9 CFR § 55.1 - Definitions.
Animal. Any farmed or captive deer, elk, or moose.
Animal identification number (AIN). A numbering system for the official identification of individual animals in the United States. The AIN contains 15 digits, with the first 3 being the country code (840 for the United States), the alpha characters USA, or the numeric code assigned to the manufacturer of the identification device by the International Committee on Animal Recording.
Animal and Plant Health Inspection Service (APHIS). The Animal and Plant Health Inspection Service of the United States Department of Agriculture.
APHIS employee. Any individual employed by the Animal and Plant Health Inspection Service who is authorized by the Administrator to do any work or perform any duty in connection with the control and eradication of disease.
Approved State CWD Herd Certification Program. A program operated by a State government for certification of cervid herds with respect to CWD that the Administrator has determined to meet the requirements of § 55.23(a).
Cervid. All members of the family Cervidae and hybrids, including deer, elk, moose, caribou, reindeer, and related species. For the purposes of this part, the term “cervid” refers specifically to cervids susceptible to CWD. These are animals in the genera Odocoileus, Cervus, and Alces and their hybrids, i.e., deer, elk, and moose.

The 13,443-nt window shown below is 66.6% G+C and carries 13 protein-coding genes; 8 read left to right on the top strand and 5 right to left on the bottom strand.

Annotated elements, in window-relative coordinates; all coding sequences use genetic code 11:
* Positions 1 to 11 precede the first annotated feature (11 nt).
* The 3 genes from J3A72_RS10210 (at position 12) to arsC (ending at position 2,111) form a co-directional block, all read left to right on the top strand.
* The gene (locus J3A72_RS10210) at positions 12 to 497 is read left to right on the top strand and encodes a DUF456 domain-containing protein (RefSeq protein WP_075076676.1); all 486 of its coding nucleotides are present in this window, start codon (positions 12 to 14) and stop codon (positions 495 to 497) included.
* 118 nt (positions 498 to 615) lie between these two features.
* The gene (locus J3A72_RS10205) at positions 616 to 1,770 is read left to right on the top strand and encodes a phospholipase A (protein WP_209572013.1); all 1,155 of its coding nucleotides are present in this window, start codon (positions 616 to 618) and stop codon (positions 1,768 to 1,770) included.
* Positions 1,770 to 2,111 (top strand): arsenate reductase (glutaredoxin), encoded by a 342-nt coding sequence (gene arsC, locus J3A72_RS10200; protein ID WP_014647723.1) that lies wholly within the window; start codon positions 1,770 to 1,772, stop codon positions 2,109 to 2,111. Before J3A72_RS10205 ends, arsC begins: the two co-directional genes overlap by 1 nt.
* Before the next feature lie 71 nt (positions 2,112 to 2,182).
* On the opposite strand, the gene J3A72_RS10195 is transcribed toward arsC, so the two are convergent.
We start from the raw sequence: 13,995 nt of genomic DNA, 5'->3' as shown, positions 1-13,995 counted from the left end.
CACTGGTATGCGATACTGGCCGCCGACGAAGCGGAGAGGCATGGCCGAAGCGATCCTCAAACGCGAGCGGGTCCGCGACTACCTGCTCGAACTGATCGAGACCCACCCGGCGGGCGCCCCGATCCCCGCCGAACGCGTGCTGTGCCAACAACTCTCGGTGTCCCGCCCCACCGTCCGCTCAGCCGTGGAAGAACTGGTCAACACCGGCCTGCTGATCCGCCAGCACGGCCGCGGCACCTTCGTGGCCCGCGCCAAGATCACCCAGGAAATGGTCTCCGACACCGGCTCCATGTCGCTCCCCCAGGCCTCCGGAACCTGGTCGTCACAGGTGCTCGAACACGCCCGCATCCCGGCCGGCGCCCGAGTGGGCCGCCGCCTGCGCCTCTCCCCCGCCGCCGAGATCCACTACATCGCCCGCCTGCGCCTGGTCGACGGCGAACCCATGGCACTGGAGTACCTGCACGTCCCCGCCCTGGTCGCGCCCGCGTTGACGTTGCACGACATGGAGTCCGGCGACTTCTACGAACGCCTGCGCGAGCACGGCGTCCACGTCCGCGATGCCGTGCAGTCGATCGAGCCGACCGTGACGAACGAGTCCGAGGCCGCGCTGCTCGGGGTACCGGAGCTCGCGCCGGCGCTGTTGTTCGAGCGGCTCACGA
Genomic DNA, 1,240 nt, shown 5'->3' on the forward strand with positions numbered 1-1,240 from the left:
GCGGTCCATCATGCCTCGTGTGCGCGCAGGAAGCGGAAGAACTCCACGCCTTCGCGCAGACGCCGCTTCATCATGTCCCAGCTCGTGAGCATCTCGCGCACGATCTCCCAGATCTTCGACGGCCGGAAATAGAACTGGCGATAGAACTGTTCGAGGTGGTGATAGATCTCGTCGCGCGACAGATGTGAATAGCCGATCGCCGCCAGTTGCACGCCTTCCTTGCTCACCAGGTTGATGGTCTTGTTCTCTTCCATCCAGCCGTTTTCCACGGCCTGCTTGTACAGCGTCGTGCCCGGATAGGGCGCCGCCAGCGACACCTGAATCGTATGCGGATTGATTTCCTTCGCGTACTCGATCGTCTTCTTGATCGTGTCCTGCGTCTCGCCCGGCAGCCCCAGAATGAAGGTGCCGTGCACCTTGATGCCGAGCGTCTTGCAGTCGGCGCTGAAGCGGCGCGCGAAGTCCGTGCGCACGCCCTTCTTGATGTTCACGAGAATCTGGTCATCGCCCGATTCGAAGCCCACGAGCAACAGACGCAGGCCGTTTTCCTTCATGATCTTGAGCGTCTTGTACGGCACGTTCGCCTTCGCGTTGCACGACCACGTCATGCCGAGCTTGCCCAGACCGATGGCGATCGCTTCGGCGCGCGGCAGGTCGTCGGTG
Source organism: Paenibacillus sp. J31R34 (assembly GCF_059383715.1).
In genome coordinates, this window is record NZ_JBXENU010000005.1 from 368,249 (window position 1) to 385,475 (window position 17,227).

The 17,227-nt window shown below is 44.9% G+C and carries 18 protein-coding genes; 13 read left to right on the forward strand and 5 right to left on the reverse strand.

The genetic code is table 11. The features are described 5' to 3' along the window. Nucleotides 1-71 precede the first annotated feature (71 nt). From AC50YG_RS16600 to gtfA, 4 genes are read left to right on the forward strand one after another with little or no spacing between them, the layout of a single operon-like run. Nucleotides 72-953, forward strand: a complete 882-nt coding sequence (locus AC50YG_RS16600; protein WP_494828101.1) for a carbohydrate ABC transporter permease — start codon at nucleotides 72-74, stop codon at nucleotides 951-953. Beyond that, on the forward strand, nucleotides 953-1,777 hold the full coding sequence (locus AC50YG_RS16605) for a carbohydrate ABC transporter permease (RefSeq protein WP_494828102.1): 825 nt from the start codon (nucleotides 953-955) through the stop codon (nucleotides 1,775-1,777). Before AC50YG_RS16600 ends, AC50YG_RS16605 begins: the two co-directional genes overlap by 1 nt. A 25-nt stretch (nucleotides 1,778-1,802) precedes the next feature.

Commingled, commingling. Animals are commingled if they have direct contact with each other, have less than 10 feet of physical separation, or share equipment, pasture, or water sources/watershed. Animals are considered to have commingled if they have had such contact with a positive animal or contaminated premises within the last 5 years.
CWD Herd Certification Program. The Chronic Wasting Disease Herd Certification Program established by this part. This program includes both herds that are directly enrolled in the CWD Herd Certification Program and herds that are included based on their participation in Approved State CWD Herd Certification Programs.
CWD-suspect animal. An animal for which an APHIS employee or State representative has determined that unofficial CWD test results, laboratory evidence or clinical signs suggest a diagnosis of CWD, but for which official laboratory results have been inconclusive or not yet conducted.
CWD-suspect herd. A herd for which unofficial CWD test results, laboratory evidence, or clinical signs suggest a diagnosis of CWD, as determined by an APHIS employee or State representative, but for which official laboratory results have been inconclusive or not yet conducted.
Deer, elk, and moose. All animals in the genera Odocoileus, Cervus, and Alces and their hybrids.
Department. The United States Department of Agriculture.
Farmed or captive. Privately or publicly maintained or held for economic or other purposes within a perimeter fence or confined area, or captured from a free-ranging population for interstate movement and release.
Herd. One or more animals that are:
(1) Under common ownership or supervision and are grouped on one or more parts of any single premises (lot, farm, or ranch) or